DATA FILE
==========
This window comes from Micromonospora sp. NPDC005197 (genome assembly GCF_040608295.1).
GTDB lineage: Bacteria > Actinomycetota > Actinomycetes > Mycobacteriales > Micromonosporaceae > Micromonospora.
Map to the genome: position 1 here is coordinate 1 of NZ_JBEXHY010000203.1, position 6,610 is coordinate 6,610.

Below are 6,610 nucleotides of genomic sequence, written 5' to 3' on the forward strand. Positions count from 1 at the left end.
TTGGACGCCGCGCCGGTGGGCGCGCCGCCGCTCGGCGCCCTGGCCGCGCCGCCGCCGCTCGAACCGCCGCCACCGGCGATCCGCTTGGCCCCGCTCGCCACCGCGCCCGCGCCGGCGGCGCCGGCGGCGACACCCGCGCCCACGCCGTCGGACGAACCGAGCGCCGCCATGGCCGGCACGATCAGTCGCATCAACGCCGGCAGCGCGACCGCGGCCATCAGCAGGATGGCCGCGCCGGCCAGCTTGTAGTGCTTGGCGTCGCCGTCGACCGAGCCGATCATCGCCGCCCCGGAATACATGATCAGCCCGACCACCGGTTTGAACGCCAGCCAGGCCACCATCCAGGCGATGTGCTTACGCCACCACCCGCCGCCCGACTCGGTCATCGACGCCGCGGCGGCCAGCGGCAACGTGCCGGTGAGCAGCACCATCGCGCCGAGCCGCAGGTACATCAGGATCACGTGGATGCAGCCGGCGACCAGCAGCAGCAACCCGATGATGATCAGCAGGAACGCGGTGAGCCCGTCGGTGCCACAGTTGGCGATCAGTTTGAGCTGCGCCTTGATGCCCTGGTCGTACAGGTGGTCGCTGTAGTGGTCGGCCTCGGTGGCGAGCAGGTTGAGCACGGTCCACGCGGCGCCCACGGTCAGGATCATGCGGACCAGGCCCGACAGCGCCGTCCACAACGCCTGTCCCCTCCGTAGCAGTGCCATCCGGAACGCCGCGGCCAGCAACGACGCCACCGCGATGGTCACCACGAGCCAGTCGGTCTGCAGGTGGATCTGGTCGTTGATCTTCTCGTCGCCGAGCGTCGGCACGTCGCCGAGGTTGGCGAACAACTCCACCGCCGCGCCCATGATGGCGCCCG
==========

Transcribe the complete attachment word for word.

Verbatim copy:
This window comes from Micromonospora sp. NPDC005197 (genome assembly GCF_040608295.1).
GTDB lineage: Bacteria > Actinomycetota > Actinomycetes > Mycobacteriales > Micromonosporaceae > Micromonospora.
Map to the genome: position 1 here is coordinate 1 of NZ_JBEXHY010000203.1, position 6,610 is coordinate 6,610.

Below are 6,610 nucleotides of genomic sequence, written 5' to 3' on the forward strand. Positions count from 1 at the left end.
TTGGACGCCGCGCCGGTGGGCGCGCCGCCGCTCGGCGCCCTGGCCGCGCCGCCGCCGCTCGAACCGCCGCCACCGGCGATCCGCTTGGCCCCGCTCGCCACCGCGCCCGCGCCGGCGGCGCCGGCGGCGACACCCGCGCCCACGCCGTCGGACGAACCGAGCGCCGCCATGGCCGGCACGATCAGTCGCATCAACGCCGGCAGCGCGACCGCGGCCATCAGCAGGATGGCCGCGCCGGCCAGCTTGTAGTGCTTGGCGTCGCCGTCGACCGAGCCGATCATCGCCGCCCCGGAATACATGATCAGCCCGACCACCGGTTTGAACGCCAGCCAGGCCACCATCCAGGCGATGTGCTTACGCCACCACCCGCCGCCCGACTCGGTCATCGACGCCGCGGCGGCCAGCGGCAACGTGCCGGTGAGCAGCACCATCGCGCCGAGCCGCAGGTACATCAGGATCACGTGGATGCAGCCGGCGACCAGCAGCAGCAACCCGATGATGATCAGCAGGAACGCGGTGAGCCCGTCGGTGCCACAGTTGGCGATCAGTTTGAGCTGCGCCTTGATGCCCTGGTCGTACAGGTGGTCGCTGTAGTGGTCGGCCTCGGTGGCGAGCAGGTTGAGCACGGTCCACGCGGCGCCCACGGTCAGGATCATGCGGACCAGGCCCGACAGCGCCGTCCACAACGCCTGTCCCCTCCGTAGCAGTGCCATCCGGAACGCCGCGGCCAGCAACGACGCCACCGCGATGGTCACCACGAGCCAGTCGGTCTGCAGGTGGATCTGGTCGTTGATCTTCTCGTCGCCGAGCGTCGGCACGTCGCCGAGGTTGGCGAACAACTCCACCGCCGCGCCCATGATGGCGCCCG